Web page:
Characterising OWL consistency checkers

I accepted the task of trying to find some words to describe the
properties of OWL consistency checkers, in particular
w.r.t. datatypes. 

While I was about it, it occurred to me that what was really required
was a semantic characterisation of what it means to "support" a given
datatype. The way I propose to do this would have the advantage that
an OWL consistency checker would "handle" ALL datatypes, and would
simply provide more inferential power for supported datatypes; it also
makes it very straightforward to describe the properties of OWL
consistency checkers.

Here it is...


I want to propose a small extension of the AS&S that:

1. Fixes what I consider to be an infelicity in the way data values
are treated, by having "invalid" typed data values (e.g.,
"257"^^xsd:byte) be treated in a similar way to the combination of an
untyped data value and an inferred type (e.g., "257"^^xsd:int and, by
the way, it is a byte). Currently, the first is NOT logically
inconsistent, while the second is. The proposal would result in both
being logically inconsistent.

2. Formalises the notion of "unsupported" datatypes. For an
unsupported datatype, data values are interpreted as resources that
are in the union LV and the complement of R (i.e., they are either
values or "junk"). Two syntactically identical data values have the
same interpretation; for non-identical data values, nothing is known
(they do NOT necessarily have different interpretations).

With these extensions, describing the properties of an OWL consistency
checker becomes relatively straightforward:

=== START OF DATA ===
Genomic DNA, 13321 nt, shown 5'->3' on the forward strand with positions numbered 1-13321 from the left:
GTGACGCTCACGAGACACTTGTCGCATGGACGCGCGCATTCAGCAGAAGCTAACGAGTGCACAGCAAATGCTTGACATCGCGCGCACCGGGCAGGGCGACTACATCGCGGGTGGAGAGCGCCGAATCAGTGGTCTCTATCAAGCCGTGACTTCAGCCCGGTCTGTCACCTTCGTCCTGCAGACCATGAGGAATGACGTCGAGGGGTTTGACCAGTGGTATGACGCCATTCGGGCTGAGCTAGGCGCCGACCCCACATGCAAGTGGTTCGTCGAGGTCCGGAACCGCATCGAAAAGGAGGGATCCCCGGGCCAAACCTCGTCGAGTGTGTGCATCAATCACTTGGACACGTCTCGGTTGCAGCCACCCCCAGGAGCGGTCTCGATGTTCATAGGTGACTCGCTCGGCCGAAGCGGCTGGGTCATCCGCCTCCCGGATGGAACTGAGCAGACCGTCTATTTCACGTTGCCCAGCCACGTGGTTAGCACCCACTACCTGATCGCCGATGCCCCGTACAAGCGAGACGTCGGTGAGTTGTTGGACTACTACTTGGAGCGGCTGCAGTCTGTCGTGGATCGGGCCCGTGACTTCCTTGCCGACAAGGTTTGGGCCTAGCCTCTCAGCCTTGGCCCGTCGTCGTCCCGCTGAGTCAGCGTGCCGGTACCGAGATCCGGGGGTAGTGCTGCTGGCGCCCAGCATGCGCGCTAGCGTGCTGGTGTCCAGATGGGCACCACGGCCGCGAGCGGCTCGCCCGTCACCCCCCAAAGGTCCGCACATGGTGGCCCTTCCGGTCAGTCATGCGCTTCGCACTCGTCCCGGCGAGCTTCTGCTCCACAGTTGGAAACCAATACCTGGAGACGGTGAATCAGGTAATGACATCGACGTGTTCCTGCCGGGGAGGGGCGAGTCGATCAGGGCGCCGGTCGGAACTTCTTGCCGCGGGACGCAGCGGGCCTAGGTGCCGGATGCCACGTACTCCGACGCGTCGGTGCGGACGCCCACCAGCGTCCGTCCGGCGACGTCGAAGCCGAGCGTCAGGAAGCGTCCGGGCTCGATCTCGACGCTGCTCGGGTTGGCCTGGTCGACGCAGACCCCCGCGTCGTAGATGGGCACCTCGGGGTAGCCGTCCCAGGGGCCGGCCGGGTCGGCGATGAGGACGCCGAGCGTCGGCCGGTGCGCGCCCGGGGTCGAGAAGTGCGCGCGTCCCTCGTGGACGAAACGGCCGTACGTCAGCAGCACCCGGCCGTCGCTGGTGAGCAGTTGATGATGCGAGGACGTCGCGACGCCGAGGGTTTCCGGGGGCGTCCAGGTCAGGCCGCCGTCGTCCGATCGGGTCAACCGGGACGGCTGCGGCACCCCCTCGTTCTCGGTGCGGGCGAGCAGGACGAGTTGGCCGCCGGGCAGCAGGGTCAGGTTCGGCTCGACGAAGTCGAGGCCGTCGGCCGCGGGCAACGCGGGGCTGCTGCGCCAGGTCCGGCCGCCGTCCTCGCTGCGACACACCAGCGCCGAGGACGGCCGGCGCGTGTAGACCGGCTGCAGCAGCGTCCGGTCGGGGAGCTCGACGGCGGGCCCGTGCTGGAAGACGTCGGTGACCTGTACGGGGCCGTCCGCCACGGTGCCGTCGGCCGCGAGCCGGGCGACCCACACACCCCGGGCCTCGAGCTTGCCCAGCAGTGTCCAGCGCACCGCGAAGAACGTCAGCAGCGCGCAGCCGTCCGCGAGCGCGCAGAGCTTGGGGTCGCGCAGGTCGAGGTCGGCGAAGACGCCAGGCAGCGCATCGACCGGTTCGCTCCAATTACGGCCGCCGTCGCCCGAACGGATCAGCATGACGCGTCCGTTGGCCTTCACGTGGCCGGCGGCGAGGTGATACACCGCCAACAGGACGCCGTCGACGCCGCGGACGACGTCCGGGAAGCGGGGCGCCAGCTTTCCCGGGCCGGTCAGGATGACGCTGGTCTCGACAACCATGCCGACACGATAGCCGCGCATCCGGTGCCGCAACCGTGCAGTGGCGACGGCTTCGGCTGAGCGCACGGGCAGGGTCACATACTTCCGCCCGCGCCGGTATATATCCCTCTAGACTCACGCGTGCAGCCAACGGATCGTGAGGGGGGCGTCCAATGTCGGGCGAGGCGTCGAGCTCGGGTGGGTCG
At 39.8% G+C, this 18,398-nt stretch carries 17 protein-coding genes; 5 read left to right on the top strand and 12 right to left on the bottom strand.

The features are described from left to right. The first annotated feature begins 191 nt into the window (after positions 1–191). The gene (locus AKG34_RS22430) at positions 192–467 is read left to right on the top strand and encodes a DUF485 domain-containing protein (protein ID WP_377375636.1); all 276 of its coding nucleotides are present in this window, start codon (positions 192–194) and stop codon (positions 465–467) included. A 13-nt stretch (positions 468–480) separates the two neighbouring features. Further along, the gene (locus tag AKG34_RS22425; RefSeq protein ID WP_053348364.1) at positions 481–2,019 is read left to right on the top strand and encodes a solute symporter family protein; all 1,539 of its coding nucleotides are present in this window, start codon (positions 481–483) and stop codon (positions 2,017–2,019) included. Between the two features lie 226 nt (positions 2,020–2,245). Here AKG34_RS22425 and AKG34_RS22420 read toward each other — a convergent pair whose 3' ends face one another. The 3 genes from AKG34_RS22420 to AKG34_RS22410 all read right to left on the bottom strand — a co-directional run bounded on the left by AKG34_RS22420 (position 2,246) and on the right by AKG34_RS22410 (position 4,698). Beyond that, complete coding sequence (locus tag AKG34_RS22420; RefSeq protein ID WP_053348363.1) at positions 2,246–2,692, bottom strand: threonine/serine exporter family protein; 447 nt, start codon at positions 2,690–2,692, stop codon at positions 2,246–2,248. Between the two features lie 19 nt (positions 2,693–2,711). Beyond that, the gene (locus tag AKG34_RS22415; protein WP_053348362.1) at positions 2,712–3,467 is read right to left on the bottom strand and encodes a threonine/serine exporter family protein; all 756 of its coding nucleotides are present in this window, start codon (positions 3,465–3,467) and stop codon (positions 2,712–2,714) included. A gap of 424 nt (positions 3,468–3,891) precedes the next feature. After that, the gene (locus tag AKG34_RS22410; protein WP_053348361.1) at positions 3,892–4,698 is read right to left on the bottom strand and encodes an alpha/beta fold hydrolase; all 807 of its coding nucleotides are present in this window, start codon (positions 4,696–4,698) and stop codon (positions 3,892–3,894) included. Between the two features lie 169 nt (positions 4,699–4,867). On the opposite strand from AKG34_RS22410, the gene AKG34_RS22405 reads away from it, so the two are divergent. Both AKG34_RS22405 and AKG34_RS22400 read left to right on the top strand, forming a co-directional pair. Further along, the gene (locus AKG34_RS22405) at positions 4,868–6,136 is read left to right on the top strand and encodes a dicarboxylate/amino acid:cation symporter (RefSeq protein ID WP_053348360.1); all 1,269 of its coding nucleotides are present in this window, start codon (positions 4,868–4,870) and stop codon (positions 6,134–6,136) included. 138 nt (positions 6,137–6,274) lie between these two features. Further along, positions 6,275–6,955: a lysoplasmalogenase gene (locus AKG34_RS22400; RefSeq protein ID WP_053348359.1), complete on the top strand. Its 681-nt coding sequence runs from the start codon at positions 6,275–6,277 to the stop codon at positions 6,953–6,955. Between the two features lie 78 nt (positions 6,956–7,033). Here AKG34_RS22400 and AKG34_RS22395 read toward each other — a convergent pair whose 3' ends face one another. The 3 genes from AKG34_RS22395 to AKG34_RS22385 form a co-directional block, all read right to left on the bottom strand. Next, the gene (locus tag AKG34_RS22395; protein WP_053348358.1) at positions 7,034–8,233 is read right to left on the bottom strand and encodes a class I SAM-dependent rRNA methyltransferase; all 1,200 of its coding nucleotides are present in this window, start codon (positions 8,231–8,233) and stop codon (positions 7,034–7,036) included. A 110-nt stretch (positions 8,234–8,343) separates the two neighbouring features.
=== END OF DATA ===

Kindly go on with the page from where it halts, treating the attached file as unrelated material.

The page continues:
OWL Consistency Checkers

An OWL consistency checker takes a document as input, and outputs one
word: Consistent, Inconsistent, or Unknown.

An OWL document is Consistent iff there exists some MODEL of the
document that is consistent with the constraints specified by the
relevant MODEL THEORY (pointer to ASS).

An OWL consistency checker MUST return "Consistent" only when the
input document is consistent and "Inconsistent" only when the input
document is not consistent (this property is usually called

An OWL consistency checker is COMPLETE if, given sufficient (but
finite) resources (CPU cycles and memory), it will always return
either Consistent or Inconsistent; otherwise it is INCOMPLETE. It has
been shown that for OWL Lite and DL it is possible to construct a
complete consistency checker (the languages are DECIDABLE), and that
for OWL full it is not possible to construct a complete consistency
checker (the language is UNDECIDABLE).

An OWL consistency checker SHOULD support at least the following XMLS
datatypes: integer, string, ...

Received on Friday, 7 March 2003 02:49:54 UTC